The collection is launching now at Williams-Sonoma with six essences, and plans to expand on the offerings in Fall 2012. The initial collection includes:



    • Sweet Basil: great with tomatoes, salads, sauces, soups, chicken, fish, seafood, and meat; add a drop to marinades and vinaigrettes.
    • Black Pepper: a welcome addition to soups, sauces, clear broths (no flakes!), marinades, meat, chicken, salads, pastas, cocktails—almost anything.
    • Fresh Ginger: enlivens stir-fries, noodle salads, citrus, vinaigrettes, gingerbread, cookies, chocolate, fruit desserts, and whipped cream.
    • Asian Lemon: a showstopper when added to vegetables, seafood, cocktails, tropical fruits, ice cream, and pound cake.
    • Spearmint: adds sweet mint notes to Thai recipes, and freshness to teas, dressings, and sauces; great with ice cream, cocktails, beverages, and noodle dishes.
    • Warm Nutmeg: perfect in cakes, puddings, and other desserts; also great in potato and vegetable dishes, stews, pasta sauces, poultry, and seafood.

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    Comments 4 Comments
    1. Nymphaea's Avatar
      Nymphaea -
      It seems appropriate that Mandy Aftel would come out with an edible line of essential oils, considering her wonderful book on using EOs in cooking a few years back. I have to assume, although I don't think it was mentioned, that these oils are all organic (?).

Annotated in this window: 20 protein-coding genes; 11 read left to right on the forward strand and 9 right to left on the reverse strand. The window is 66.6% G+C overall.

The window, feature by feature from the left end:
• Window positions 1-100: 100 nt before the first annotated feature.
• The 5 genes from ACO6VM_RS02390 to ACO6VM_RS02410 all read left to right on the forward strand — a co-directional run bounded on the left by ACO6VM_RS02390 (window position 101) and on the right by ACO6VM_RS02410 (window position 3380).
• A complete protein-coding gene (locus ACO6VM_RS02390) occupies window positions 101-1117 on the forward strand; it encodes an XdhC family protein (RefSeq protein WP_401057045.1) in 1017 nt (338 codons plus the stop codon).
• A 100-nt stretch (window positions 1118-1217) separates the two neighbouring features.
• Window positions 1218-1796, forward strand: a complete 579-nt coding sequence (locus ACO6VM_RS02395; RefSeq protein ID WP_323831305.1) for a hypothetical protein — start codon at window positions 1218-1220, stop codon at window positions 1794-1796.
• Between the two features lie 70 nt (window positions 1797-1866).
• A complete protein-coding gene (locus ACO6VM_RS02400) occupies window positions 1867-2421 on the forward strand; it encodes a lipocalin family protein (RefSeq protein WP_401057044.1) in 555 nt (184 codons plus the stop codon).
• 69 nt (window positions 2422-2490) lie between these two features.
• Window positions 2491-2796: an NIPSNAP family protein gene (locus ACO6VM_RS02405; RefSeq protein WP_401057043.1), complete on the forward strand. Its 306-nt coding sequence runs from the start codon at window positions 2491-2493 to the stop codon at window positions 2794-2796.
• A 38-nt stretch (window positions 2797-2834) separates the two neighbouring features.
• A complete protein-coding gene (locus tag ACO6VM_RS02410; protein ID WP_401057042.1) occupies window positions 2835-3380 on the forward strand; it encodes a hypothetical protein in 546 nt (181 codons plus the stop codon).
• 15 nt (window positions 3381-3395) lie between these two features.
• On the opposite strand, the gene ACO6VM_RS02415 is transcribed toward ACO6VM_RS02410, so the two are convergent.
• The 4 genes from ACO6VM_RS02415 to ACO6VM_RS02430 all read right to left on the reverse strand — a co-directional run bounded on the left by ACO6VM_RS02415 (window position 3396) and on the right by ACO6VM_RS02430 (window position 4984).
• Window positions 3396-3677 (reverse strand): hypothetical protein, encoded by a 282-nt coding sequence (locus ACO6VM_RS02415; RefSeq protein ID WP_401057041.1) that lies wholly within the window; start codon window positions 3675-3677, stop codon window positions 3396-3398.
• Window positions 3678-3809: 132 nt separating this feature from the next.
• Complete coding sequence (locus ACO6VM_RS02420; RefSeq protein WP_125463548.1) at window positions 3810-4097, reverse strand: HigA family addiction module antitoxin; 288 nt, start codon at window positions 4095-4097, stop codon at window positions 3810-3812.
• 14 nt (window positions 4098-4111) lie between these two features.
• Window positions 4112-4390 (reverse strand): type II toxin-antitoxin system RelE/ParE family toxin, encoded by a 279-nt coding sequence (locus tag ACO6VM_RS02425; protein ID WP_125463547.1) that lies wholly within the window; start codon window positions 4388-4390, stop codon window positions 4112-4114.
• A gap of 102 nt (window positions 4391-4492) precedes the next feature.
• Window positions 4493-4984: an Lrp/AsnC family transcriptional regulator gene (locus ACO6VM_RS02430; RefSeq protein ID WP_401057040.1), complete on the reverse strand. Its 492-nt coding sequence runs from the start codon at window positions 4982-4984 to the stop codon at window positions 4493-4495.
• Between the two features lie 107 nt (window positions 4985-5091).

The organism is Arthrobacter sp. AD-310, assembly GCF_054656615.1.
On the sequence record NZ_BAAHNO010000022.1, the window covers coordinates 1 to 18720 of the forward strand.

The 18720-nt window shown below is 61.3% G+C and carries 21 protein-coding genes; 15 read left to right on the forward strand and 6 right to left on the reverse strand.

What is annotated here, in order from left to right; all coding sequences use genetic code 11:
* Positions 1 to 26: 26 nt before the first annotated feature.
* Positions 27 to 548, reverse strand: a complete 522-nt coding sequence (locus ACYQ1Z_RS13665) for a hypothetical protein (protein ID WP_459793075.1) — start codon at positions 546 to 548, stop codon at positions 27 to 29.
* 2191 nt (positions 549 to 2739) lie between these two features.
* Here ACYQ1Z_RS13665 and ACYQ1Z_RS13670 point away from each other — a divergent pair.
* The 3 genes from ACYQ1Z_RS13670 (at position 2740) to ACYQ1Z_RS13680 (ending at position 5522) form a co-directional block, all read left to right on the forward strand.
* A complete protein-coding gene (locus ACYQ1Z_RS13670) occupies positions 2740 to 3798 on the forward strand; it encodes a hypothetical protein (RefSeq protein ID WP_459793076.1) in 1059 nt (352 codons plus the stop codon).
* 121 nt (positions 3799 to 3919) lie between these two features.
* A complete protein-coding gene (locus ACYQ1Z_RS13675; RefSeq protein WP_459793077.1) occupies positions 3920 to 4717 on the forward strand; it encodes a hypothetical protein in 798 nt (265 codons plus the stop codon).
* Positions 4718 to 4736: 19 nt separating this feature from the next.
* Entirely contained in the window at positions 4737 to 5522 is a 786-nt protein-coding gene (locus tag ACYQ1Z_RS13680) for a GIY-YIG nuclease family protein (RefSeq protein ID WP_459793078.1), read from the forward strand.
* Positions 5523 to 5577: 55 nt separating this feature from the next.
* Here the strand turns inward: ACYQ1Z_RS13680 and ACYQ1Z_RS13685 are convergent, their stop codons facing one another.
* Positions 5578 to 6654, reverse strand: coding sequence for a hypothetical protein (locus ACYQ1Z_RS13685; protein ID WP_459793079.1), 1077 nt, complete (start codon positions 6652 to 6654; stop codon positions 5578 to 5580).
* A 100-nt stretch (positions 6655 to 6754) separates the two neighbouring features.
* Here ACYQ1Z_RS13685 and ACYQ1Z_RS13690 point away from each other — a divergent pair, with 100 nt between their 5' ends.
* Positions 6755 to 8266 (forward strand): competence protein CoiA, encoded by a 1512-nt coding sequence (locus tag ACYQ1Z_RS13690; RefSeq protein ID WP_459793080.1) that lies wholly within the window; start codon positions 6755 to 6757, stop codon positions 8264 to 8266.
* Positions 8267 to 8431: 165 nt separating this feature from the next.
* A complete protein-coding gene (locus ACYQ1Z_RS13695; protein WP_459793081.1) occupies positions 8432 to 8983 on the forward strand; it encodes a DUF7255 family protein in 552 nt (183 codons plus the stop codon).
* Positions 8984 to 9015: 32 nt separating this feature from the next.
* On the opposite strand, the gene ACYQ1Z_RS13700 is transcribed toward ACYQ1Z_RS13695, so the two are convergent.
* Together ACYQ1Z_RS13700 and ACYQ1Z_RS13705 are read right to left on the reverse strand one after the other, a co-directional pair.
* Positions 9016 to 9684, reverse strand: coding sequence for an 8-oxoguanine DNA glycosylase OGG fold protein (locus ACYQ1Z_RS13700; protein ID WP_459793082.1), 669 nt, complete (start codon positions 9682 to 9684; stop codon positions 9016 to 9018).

While numerous people have been using EOs in food for a long time, it is a wonderful idea to come out with a commercial product line of consumable liquid spices for the general public. I commend Mandy on putting this all together. It looks fantastic!!
    1. redrose's Avatar
      redrose -
      I own and love the Aroma cookbook, but have always had a niggling concern that on my essential oil bottles there's a warning against using them in food or drink. I assume I can safely ignore it - I have done so, adding rose and lavender oils to desserts without any problem. At least, no one has dropped dead of essential oil poisoning so far!
      But a range of EO's designed specifically for use in cooking is a very good idea. I only wish they were available closer to the UK, as I assume postage costs will be very high from the US.
      BTW, can someone please tell this baffled Brit what on earth a "mixologist" is? From the context, it sounds as though at must mean "bartender". Is this correct? Why the euphemism?
    1. Grant's Avatar
      Grant -
      @redrose: This may help - Mixologist or Bartender?
    1. redrose's Avatar
      redrose -
      Quote Originally Posted by Grant View Post
      @redrose: This may help - Mixologist or Bartender?
      Thanks, Grant! It did!